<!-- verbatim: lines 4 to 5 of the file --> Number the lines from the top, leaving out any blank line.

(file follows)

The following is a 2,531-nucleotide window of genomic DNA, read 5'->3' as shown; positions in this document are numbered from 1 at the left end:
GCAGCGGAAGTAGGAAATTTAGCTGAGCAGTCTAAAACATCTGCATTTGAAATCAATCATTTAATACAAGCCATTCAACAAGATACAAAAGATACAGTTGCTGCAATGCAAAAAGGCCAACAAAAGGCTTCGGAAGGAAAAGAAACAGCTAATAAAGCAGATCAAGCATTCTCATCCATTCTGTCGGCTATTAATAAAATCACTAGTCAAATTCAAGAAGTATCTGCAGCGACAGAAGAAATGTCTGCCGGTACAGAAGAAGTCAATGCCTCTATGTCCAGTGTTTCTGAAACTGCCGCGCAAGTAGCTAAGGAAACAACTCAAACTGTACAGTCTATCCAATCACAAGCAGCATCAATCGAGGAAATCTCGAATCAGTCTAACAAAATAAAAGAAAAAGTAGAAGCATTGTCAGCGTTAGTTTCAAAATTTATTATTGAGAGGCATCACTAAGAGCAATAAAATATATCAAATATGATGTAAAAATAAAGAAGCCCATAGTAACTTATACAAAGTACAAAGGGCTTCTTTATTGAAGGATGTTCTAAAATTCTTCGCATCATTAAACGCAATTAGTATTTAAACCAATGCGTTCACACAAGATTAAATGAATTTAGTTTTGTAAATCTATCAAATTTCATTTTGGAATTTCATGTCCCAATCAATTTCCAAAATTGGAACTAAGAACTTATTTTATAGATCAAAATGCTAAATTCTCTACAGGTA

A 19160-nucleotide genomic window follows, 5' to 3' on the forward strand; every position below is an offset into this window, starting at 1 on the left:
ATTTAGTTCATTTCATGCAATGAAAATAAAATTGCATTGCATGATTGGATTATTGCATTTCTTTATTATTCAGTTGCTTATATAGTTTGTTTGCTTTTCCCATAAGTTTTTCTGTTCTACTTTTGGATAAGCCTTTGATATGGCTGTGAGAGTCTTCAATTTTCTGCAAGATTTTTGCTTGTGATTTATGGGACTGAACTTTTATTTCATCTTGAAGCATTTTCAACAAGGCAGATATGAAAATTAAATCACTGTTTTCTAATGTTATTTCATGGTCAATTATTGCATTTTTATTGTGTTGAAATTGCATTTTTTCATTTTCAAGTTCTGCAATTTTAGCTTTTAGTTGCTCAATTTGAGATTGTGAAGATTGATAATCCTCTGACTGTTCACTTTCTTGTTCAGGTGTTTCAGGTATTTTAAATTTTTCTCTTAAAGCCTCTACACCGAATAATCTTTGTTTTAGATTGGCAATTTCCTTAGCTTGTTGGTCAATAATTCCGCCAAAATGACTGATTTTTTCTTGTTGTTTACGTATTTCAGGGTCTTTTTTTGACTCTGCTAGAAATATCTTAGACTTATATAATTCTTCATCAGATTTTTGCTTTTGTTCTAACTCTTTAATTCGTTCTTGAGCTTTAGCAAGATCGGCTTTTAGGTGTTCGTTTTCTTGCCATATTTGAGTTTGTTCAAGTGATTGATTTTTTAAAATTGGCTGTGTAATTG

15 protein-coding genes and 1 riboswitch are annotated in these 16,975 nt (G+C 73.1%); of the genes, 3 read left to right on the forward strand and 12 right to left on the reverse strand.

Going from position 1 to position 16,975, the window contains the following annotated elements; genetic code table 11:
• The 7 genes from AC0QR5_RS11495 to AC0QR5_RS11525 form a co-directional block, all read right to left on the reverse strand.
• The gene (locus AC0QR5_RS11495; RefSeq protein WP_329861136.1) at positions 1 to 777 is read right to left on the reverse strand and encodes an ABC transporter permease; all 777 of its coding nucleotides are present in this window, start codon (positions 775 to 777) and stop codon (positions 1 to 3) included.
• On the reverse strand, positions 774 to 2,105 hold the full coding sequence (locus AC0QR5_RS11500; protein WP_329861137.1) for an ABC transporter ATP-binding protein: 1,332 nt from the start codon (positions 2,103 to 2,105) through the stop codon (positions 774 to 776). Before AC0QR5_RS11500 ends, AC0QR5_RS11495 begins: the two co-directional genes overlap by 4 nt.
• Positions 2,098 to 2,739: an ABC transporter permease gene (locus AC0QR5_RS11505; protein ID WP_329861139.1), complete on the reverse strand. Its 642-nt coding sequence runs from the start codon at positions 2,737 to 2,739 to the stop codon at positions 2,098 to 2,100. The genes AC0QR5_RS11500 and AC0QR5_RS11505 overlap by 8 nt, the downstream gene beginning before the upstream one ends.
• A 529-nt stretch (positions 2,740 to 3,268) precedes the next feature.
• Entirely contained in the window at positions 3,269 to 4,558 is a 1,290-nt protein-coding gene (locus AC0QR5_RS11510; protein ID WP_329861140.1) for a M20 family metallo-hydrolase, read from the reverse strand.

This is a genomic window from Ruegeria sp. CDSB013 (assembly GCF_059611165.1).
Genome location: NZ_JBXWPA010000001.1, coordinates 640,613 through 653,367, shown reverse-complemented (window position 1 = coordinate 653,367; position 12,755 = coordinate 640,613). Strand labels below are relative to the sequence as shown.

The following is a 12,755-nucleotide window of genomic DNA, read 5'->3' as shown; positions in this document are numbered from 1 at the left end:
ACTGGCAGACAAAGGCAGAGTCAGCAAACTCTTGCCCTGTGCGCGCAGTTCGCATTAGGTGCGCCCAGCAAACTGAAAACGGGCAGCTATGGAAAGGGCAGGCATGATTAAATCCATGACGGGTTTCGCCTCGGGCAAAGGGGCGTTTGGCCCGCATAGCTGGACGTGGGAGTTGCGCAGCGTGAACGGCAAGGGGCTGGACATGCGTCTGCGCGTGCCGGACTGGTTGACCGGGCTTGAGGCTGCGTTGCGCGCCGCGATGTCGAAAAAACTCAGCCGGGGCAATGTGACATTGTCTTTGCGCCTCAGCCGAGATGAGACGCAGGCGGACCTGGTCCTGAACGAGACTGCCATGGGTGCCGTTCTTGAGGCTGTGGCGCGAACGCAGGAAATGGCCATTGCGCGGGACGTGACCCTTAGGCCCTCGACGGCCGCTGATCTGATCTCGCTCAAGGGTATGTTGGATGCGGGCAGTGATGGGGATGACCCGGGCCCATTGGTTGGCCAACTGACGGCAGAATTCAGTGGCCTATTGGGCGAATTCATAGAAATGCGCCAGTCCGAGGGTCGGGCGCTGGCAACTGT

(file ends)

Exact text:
ATTTAGTTCATTTCATGCAATGAAAATAAAATTGCATTGCATGATTGGATTATTGCATTTCTTTATTATTCAGTTGCTTATATAGTTTGTTTGCTTTTCCCATAAGTTTTTCTGTTCTACTTTTGGATAAGCCTTTGATATGGCTGTGAGAGTCTTCAATTTTCTGCAAGATTTTTGCTTGTGATTTATGGGACTGAACTTTTATTTCATCTTGAAGCATTTTCAACAAGGCAGATATGAAAATTAAATCACTGTTTTCTAATGTTATTTCATGGTCAATTATTGCATTTTTATTGTGTTGAAATTGCATTTTTTCATTTTCAAGTTCTGCAATTTTAGCTTTTAGTTGCTCAATTTGAGATTGTGAAGATTGATAATCCTCTGACTGTTCACTTTCTTGTTCAGGTGTTTCAGGTATTTTAAATTTTTCTCTTAAAGCCTCTACACCGAATAATCTTTGTTTTAGATTGGCAATTTCCTTAGCTTGTTGGTCAATAATTCCGCCAAAATGACTGATTTTTTCTTGTTGTTTACGTATTTCAGGGTCTTTTTTTGACTCTGCTAGAAATATCTTAGACTTATATAATTCTTCATCAGATTTTTGCTTTTGTTCTAACTCTTTAATTCGTTCTTGAGCTTTAGCAAGATCGGCTTTTAGGTGTTCGTTTTCTTGCCATATTTGAGTTTGTTCAAGTGATTGATTTTTTAAAATTGGCTGTGTAATTG

15 protein-coding genes and 1 riboswitch are annotated in these 16,975 nt (G+C 73.1%); of the genes, 3 read left to right on the forward strand and 12 right to left on the reverse strand.